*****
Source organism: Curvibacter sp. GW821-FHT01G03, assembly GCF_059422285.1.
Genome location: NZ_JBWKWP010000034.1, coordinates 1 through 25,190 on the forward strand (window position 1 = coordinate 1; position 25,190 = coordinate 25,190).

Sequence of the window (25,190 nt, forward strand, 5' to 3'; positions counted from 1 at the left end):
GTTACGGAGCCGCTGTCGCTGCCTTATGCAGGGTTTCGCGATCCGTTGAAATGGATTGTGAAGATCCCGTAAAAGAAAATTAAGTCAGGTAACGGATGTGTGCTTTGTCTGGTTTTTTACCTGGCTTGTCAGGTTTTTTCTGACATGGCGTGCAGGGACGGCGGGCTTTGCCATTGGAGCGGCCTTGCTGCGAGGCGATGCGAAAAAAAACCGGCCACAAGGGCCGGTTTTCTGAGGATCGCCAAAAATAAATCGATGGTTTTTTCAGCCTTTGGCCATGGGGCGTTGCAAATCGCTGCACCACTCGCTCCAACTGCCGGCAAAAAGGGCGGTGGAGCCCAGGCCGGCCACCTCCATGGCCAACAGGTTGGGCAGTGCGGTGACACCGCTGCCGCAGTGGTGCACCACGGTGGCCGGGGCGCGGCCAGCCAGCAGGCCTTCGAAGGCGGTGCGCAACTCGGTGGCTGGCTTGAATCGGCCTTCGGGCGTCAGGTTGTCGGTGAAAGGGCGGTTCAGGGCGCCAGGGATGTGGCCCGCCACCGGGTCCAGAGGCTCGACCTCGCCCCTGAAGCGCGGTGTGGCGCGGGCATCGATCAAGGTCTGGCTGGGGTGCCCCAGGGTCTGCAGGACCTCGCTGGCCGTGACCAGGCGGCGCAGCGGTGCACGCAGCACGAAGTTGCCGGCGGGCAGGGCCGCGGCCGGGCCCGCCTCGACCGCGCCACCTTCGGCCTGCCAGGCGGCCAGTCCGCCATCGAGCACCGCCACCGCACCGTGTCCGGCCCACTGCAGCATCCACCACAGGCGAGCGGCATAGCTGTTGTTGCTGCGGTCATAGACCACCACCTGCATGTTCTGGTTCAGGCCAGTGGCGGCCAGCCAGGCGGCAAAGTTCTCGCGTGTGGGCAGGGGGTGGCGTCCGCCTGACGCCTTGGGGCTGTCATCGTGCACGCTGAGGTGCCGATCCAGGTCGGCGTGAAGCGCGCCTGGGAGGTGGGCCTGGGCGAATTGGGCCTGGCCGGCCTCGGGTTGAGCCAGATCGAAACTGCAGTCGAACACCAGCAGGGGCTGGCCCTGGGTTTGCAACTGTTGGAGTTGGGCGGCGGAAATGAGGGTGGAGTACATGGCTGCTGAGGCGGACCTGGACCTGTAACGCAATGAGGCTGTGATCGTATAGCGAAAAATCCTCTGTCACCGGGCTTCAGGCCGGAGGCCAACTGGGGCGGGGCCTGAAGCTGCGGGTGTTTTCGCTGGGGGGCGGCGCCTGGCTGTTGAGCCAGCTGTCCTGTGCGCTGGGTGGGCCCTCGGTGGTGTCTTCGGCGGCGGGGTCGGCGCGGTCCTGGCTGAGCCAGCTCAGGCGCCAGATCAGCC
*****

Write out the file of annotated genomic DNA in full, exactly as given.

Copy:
Source organism: Curvibacter sp. GW821-FHT01G03, assembly GCF_059422285.1.
Genome location: NZ_JBWKWP010000034.1, coordinates 1 through 25,190 on the forward strand (window position 1 = coordinate 1; position 25,190 = coordinate 25,190).

Sequence of the window (25,190 nt, forward strand, 5' to 3'; positions counted from 1 at the left end):
GTTACGGAGCCGCTGTCGCTGCCTTATGCAGGGTTTCGCGATCCGTTGAAATGGATTGTGAAGATCCCGTAAAAGAAAATTAAGTCAGGTAACGGATGTGTGCTTTGTCTGGTTTTTTACCTGGCTTGTCAGGTTTTTTCTGACATGGCGTGCAGGGACGGCGGGCTTTGCCATTGGAGCGGCCTTGCTGCGAGGCGATGCGAAAAAAAACCGGCCACAAGGGCCGGTTTTCTGAGGATCGCCAAAAATAAATCGATGGTTTTTTCAGCCTTTGGCCATGGGGCGTTGCAAATCGCTGCACCACTCGCTCCAACTGCCGGCAAAAAGGGCGGTGGAGCCCAGGCCGGCCACCTCCATGGCCAACAGGTTGGGCAGTGCGGTGACACCGCTGCCGCAGTGGTGCACCACGGTGGCCGGGGCGCGGCCAGCCAGCAGGCCTTCGAAGGCGGTGCGCAACTCGGTGGCTGGCTTGAATCGGCCTTCGGGCGTCAGGTTGTCGGTGAAAGGGCGGTTCAGGGCGCCAGGGATGTGGCCCGCCACCGGGTCCAGAGGCTCGACCTCGCCCCTGAAGCGCGGTGTGGCGCGGGCATCGATCAAGGTCTGGCTGGGGTGCCCCAGGGTCTGCAGGACCTCGCTGGCCGTGACCAGGCGGCGCAGCGGTGCACGCAGCACGAAGTTGCCGGCGGGCAGGGCCGCGGCCGGGCCCGCCTCGACCGCGCCACCTTCGGCCTGCCAGGCGGCCAGTCCGCCATCGAGCACCGCCACCGCACCGTGTCCGGCCCACTGCAGCATCCACCACAGGCGAGCGGCATAGCTGTTGTTGCTGCGGTCATAGACCACCACCTGCATGTTCTGGTTCAGGCCAGTGGCGGCCAGCCAGGCGGCAAAGTTCTCGCGTGTGGGCAGGGGGTGGCGTCCGCCTGACGCCTTGGGGCTGTCATCGTGCACGCTGAGGTGCCGATCCAGGTCGGCGTGAAGCGCGCCTGGGAGGTGGGCCTGGGCGAATTGGGCCTGGCCGGCCTCGGGTTGAGCCAGATCGAAACTGCAGTCGAACACCAGCAGGGGCTGGCCCTGGGTTTGCAACTGTTGGAGTTGGGCGGCGGAAATGAGGGTGGAGTACATGGCTGCTGAGGCGGACCTGGACCTGTAACGCAATGAGGCTGTGATCGTATAGCGAAAAATCCTCTGTCACCGGGCTTCAGGCCGGAGGCCAACTGGGGCGGGGCCTGAAGCTGCGGGTGTTTTCGCTGGGGGGCGGCGCCTGGCTGTTGAGCCAGCTGTCCTGTGCGCTGGGTGGGCCCTCGGTGGTGTCTTCGGCGGCGGGGTCGGCGCGGTCCTGGCTGAGCCAGCTCAGGCGCCAGATCAGCC